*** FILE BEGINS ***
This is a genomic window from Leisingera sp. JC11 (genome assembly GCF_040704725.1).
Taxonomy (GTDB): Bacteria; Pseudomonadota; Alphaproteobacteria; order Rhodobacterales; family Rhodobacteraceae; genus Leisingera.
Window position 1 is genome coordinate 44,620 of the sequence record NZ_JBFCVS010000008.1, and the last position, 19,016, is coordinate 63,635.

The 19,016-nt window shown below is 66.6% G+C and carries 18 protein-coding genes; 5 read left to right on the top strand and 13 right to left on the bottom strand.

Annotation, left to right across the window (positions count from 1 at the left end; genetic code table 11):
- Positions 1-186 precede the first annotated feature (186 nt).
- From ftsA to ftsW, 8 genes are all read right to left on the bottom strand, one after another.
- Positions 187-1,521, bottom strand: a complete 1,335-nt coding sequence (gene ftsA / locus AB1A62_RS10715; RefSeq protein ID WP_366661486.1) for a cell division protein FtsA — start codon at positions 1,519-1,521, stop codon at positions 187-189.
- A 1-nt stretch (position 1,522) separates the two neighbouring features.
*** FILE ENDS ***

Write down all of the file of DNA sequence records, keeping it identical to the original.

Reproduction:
This is a genomic window from Leisingera sp. JC11 (genome assembly GCF_040704725.1).
Taxonomy (GTDB): Bacteria; Pseudomonadota; Alphaproteobacteria; order Rhodobacterales; family Rhodobacteraceae; genus Leisingera.
Window position 1 is genome coordinate 44,620 of the sequence record NZ_JBFCVS010000008.1, and the last position, 19,016, is coordinate 63,635.

The 19,016-nt window shown below is 66.6% G+C and carries 18 protein-coding genes; 5 read left to right on the top strand and 13 right to left on the bottom strand.

Annotation, left to right across the window (positions count from 1 at the left end; genetic code table 11):
- Positions 1-186 precede the first annotated feature (186 nt).
- From ftsA to ftsW, 8 genes are all read right to left on the bottom strand, one after another.
- Positions 187-1,521, bottom strand: a complete 1,335-nt coding sequence (gene ftsA / locus AB1A62_RS10715; RefSeq protein ID WP_366661486.1) for a cell division protein FtsA — start codon at positions 1,519-1,521, stop codon at positions 187-189.
- A 1-nt stretch (position 1,522) separates the two neighbouring features.